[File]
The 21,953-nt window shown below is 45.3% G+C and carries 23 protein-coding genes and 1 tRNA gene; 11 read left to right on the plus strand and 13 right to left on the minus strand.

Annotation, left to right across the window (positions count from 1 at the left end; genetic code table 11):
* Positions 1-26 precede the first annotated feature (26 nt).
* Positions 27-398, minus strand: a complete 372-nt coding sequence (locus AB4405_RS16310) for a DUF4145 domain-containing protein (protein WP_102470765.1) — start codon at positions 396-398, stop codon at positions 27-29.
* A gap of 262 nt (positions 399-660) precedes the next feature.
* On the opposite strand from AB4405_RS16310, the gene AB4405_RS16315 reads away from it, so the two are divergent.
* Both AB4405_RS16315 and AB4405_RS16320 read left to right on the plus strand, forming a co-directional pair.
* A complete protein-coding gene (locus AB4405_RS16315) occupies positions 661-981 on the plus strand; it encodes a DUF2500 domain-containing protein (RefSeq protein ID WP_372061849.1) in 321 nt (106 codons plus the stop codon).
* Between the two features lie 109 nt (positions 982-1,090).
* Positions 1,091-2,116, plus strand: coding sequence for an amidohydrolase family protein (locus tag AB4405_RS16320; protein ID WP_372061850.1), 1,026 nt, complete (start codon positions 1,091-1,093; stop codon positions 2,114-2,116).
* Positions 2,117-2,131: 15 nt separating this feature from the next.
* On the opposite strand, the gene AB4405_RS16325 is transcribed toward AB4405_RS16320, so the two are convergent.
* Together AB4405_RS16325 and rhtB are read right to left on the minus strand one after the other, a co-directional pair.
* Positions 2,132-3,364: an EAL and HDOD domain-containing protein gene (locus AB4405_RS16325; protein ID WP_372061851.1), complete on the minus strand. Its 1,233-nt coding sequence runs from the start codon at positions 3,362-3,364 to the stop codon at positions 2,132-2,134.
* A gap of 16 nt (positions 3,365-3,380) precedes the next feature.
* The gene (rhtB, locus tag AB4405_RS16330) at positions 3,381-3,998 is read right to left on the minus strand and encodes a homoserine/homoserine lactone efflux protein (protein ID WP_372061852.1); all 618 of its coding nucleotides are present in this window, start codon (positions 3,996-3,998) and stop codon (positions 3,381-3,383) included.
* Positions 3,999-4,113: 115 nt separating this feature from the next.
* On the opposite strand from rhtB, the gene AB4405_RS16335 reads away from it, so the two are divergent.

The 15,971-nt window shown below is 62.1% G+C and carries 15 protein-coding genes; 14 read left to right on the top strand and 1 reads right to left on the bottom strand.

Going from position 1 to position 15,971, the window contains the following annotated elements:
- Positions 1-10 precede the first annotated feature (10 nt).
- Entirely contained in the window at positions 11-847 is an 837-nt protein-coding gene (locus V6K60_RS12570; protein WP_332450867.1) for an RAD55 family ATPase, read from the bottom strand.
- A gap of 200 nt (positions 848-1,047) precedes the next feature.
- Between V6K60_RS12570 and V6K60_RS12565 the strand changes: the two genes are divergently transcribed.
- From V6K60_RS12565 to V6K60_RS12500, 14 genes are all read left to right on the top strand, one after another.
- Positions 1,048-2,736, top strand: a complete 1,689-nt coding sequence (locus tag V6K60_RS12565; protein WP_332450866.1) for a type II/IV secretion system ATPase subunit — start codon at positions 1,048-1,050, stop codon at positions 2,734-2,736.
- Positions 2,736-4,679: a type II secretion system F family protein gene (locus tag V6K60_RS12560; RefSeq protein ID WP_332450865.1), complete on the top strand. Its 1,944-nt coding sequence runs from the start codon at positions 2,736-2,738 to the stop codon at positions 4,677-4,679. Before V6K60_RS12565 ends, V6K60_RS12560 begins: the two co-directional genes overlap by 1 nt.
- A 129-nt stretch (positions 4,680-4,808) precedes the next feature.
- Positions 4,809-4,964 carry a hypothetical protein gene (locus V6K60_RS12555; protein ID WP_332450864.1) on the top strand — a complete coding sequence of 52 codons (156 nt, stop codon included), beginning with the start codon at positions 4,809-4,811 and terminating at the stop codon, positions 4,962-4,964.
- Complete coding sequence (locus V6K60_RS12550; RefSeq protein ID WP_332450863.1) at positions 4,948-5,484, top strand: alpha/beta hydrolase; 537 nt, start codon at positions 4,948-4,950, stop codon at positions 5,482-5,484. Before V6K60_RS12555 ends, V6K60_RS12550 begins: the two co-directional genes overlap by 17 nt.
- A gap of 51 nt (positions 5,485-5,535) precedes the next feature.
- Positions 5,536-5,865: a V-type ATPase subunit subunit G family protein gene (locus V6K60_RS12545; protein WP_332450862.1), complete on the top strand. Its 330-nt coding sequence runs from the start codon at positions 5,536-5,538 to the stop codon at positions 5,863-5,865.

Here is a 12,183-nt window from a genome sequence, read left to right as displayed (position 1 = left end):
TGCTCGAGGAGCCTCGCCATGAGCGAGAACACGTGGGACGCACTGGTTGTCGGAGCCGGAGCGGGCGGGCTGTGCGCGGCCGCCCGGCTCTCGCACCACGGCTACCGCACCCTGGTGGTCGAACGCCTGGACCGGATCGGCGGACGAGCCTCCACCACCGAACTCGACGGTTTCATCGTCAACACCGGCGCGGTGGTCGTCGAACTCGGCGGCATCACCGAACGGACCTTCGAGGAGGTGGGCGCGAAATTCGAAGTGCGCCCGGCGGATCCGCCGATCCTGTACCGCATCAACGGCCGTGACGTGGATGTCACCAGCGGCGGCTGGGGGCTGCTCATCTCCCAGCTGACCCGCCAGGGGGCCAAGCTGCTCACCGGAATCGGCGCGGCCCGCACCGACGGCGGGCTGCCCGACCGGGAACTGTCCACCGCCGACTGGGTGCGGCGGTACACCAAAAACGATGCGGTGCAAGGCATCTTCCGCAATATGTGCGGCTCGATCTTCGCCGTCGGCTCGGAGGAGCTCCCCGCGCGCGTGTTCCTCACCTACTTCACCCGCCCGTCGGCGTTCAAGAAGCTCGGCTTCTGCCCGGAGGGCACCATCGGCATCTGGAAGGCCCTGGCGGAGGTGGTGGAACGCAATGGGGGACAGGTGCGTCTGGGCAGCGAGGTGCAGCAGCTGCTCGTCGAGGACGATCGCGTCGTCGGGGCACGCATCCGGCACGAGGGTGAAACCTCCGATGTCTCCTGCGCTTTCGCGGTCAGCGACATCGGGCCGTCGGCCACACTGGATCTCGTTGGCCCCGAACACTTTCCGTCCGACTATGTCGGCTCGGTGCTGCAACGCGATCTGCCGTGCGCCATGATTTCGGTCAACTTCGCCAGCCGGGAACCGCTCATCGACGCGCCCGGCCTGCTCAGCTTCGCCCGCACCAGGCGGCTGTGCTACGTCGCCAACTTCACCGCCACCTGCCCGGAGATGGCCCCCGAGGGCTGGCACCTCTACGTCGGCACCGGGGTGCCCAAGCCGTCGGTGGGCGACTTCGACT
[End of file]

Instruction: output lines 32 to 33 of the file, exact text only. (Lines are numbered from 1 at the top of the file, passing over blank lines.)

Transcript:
- Positions 5,536-5,865: a V-type ATPase subunit subunit G family protein gene (locus V6K60_RS12545; protein WP_332450862.1), complete on the top strand. Its 330-nt coding sequence runs from the start codon at positions 5,536-5,538 to the stop codon at positions 5,863-5,865.

Here is a 12,183-nt window from a genome sequence, read left to right as displayed (position 1 = left end):